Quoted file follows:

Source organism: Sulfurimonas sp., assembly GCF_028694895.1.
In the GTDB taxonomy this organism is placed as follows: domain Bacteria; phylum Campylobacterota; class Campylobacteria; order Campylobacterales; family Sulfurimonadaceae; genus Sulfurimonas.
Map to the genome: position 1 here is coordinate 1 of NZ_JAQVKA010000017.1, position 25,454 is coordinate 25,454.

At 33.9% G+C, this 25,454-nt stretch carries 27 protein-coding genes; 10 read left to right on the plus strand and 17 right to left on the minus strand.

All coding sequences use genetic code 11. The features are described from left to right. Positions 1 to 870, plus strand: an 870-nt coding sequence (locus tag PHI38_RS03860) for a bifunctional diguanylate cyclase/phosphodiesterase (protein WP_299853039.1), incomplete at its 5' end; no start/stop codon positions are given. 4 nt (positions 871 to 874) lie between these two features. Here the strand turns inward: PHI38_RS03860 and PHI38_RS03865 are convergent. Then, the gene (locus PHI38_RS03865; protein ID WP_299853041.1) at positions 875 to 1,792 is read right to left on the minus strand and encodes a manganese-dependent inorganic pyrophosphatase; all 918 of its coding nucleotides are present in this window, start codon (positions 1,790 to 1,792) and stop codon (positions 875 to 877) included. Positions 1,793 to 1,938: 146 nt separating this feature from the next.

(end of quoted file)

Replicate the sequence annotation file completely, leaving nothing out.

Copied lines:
Source organism: Sulfurimonas sp., assembly GCF_028694895.1.
In the GTDB taxonomy this organism is placed as follows: domain Bacteria; phylum Campylobacterota; class Campylobacteria; order Campylobacterales; family Sulfurimonadaceae; genus Sulfurimonas.
Map to the genome: position 1 here is coordinate 1 of NZ_JAQVKA010000017.1, position 25,454 is coordinate 25,454.

At 33.9% G+C, this 25,454-nt stretch carries 27 protein-coding genes; 10 read left to right on the plus strand and 17 right to left on the minus strand.

All coding sequences use genetic code 11. The features are described from left to right. Positions 1 to 870, plus strand: an 870-nt coding sequence (locus tag PHI38_RS03860) for a bifunctional diguanylate cyclase/phosphodiesterase (protein WP_299853039.1), incomplete at its 5' end; no start/stop codon positions are given. 4 nt (positions 871 to 874) lie between these two features. Here the strand turns inward: PHI38_RS03860 and PHI38_RS03865 are convergent. Then, the gene (locus PHI38_RS03865; protein ID WP_299853041.1) at positions 875 to 1,792 is read right to left on the minus strand and encodes a manganese-dependent inorganic pyrophosphatase; all 918 of its coding nucleotides are present in this window, start codon (positions 1,790 to 1,792) and stop codon (positions 875 to 877) included. Positions 1,793 to 1,938: 146 nt separating this feature from the next.